This randomised experiment tested the impact of exogenously inducing higher financial aspirations among poor entrepreneurs.
IGL Trials Database
IGL curates a database with randomised controlled trials in the field of innovation, entrepreneurship and growth. Browse our list of topics, see it as a map, or use the search function below.
The gender financing gap persists. Women-led startups raise significantly less capital than startups led by only men. That number has hardly budged over the past decade — despite the fact that data continues to suggest that women-led startups outperform startups with all-men founding teams.For investors, focusing on only a fraction of all entrepreneurs means they leave significant opportunities for returns on the table. For startups, this gender financing gap means promising innovations do not receive the resources they need to scale.
This experiment tests the impact of a program with the main goal of helping firms to attract new customers, expand markets, adapt their business model, and bounce back from the COVID-19 pandemic by boosting demand for their products.
This paper studies the role of diversity and performance in the entrepreneurial teams.
Prior research suggests that firms in entrepreneurial settings benefit from a scientific approach to decision making that combines cognitive and evidence-based components. But to what extent and under what conditions is the scientific approach to decision-making associated with superior performance?
Do capital grants improve microenterprise productivity? We use the lens of a production function to re-examine two previous randomised controlled trials that allocated capital to microenterprises. We find that productivity is higher for treated firms, and accounts for about 20-30 percent of the revenue effects of capital grants. Although long-run estimates are noisy, point estimates indicate that these productivity effects are sustained six years after the grants.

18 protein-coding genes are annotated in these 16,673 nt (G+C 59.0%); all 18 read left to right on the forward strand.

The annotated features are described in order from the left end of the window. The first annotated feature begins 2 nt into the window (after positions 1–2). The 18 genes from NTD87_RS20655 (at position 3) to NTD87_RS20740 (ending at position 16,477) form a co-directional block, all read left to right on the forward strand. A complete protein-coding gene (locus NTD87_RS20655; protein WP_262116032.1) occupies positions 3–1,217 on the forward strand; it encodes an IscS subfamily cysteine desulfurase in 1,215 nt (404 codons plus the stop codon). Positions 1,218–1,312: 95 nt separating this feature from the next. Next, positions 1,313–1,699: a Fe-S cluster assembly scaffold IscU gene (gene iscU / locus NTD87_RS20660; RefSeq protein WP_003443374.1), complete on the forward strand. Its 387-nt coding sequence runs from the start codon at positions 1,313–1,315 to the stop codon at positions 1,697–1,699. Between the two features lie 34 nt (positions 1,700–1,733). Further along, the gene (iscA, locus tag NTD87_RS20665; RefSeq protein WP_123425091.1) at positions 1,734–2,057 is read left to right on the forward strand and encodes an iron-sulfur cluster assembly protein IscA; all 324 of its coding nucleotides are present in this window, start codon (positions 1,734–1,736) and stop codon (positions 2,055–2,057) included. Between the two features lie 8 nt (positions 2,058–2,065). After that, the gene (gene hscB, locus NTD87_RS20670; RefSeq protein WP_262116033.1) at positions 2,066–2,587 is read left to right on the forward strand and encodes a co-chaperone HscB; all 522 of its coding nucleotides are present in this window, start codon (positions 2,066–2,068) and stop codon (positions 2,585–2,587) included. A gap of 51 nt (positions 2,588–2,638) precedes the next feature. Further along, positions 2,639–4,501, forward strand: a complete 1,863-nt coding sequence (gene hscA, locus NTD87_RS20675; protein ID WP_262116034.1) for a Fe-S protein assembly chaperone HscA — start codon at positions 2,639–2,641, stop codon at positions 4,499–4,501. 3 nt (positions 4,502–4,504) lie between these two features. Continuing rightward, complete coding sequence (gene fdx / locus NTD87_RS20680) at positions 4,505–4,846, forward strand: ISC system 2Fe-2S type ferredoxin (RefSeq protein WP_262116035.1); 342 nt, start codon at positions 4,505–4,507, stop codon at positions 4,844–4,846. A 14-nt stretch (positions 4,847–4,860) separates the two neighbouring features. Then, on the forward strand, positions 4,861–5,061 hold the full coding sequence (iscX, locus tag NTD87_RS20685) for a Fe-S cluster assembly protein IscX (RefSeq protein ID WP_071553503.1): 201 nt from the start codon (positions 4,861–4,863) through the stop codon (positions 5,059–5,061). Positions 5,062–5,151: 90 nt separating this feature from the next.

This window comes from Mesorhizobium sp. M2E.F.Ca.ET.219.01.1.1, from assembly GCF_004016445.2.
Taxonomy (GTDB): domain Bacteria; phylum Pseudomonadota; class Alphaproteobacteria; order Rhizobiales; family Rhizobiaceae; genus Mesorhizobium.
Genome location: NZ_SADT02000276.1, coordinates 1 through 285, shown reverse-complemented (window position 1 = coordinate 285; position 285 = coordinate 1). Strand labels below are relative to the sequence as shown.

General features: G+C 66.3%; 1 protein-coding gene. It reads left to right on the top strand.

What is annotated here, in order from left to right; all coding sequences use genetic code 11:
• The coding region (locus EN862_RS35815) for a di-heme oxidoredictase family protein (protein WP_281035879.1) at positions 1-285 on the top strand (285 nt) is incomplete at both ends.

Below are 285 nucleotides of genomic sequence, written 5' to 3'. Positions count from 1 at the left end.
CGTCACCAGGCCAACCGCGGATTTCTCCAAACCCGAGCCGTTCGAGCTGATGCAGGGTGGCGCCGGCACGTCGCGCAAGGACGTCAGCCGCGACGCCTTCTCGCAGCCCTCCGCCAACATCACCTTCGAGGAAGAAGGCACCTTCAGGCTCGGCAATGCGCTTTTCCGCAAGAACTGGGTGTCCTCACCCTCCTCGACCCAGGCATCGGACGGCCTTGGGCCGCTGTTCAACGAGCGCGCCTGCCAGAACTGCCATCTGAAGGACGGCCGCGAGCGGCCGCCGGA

This project evaluated the impact of a program aiming to improve the workplace climate in corporations.
The model shows that managers and entrepreneurs make better decisions under uncertainty if they adopt a scientific approach in which they formulate and test theories.
This paper studies the medium-term impacts of the Skills for Effective Entrepreneurship Development (SEED) program, an innovative in-residence 3-week mini-MBA program for high school students modeled after western business school curricula and adapted to the Ugandan context.
This project aims to understand the determinants of adoption of a new technology by firms in Bangladesh's leather goods and footwear industry.
In this study, we empirically examine the effect of sharing information with close or distant competitors as part of an incubation program. There is recent evidence of substantial heterogeneity in acceleration programs, with qualitative research highlighting that the main benefit for participants to these programs is the increased exposure to information and the feedback they obtain. Such exposure helps balance the bounded rationality of founders.
This paper evaluates the effect of joint tasks on the creation of network ties with data from a novel field experiment with 112 aspiring entrepreneurs.
Indian weaving firms are visited again nine years after a randomized experiment that changed their management practices.
This trial investigates the best way to help agents perform better, as firms providing products and services to low income Base of the Pyramid (BOP) customers are increasingly utilizing independent contractor agents rather than employees in their distribution models.
This paper tests the role of three behavioral biases: present bias, limited memory, and overconfidence about memory.
Many have advocated for the expansion of peer review to improve scientific judgments in law and public policy. One such test case is the patent examination process, with numerous commentators arguing that scientific peer review can solve informational deficits in patent determinations. We present results from a novel randomized ﬁeld experiment, carried out over the course of three years, in which 336 prominent scientific experts agreed to provide input on U.S. patent applications. Their input was edited for compliance with submission requirements and submitted to the U.S.
Expansion of e-commerce presents new opportunities for small and medium enterprises (SMEs) to enter broader market at lower costs, but the SMEs face barriers to growth after entry. To facilitate new entrants to overcome these barriers, this paper explores implementing a training program as a randomized controlled experiment with over two million new sellers on a large e-commerce platform.